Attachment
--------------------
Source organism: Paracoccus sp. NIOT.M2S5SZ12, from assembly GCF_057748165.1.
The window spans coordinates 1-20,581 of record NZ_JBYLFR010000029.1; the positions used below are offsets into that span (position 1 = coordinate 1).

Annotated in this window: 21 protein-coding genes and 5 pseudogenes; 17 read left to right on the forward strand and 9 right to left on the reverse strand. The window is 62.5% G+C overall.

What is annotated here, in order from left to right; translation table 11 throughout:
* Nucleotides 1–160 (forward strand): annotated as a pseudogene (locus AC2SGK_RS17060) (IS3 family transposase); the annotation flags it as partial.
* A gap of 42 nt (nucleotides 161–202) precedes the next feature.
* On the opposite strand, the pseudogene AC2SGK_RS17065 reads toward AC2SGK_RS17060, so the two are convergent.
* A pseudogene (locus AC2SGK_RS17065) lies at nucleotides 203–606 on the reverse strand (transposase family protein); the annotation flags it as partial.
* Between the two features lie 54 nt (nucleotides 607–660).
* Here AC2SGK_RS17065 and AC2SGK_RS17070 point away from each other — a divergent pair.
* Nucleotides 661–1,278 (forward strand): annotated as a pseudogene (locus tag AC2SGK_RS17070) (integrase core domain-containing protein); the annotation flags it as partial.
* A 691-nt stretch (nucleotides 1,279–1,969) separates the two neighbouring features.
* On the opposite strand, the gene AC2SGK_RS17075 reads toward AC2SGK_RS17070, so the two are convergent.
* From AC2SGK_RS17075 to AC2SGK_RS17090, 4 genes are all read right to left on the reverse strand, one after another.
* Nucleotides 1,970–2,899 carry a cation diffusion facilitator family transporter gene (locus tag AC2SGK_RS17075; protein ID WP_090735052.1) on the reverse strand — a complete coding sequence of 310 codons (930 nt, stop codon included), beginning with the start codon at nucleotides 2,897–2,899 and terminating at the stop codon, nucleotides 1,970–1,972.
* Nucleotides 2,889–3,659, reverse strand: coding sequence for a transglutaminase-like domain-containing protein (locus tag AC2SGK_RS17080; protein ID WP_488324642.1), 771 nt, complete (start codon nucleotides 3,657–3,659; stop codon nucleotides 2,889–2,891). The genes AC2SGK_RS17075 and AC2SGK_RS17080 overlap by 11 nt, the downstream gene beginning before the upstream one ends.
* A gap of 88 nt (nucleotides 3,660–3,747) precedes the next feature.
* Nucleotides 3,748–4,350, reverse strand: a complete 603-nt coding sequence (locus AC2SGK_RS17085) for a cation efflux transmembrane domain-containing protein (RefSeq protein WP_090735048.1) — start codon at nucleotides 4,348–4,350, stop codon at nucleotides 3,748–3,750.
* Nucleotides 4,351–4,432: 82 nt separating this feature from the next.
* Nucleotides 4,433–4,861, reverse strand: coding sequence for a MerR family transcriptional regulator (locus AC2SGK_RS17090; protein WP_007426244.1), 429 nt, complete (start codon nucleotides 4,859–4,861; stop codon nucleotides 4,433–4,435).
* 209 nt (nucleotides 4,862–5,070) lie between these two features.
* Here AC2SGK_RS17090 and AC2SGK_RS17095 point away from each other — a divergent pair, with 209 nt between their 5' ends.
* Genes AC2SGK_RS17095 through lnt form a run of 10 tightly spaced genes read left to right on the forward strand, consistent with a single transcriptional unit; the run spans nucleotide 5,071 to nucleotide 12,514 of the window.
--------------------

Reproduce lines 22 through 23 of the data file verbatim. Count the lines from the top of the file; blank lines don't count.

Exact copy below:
* Here AC2SGK_RS17090 and AC2SGK_RS17095 point away from each other — a divergent pair, with 209 nt between their 5' ends.
* Genes AC2SGK_RS17095 through lnt form a run of 10 tightly spaced genes read left to right on the forward strand, consistent with a single transcriptional unit; the run spans nucleotide 5,071 to nucleotide 12,514 of the window.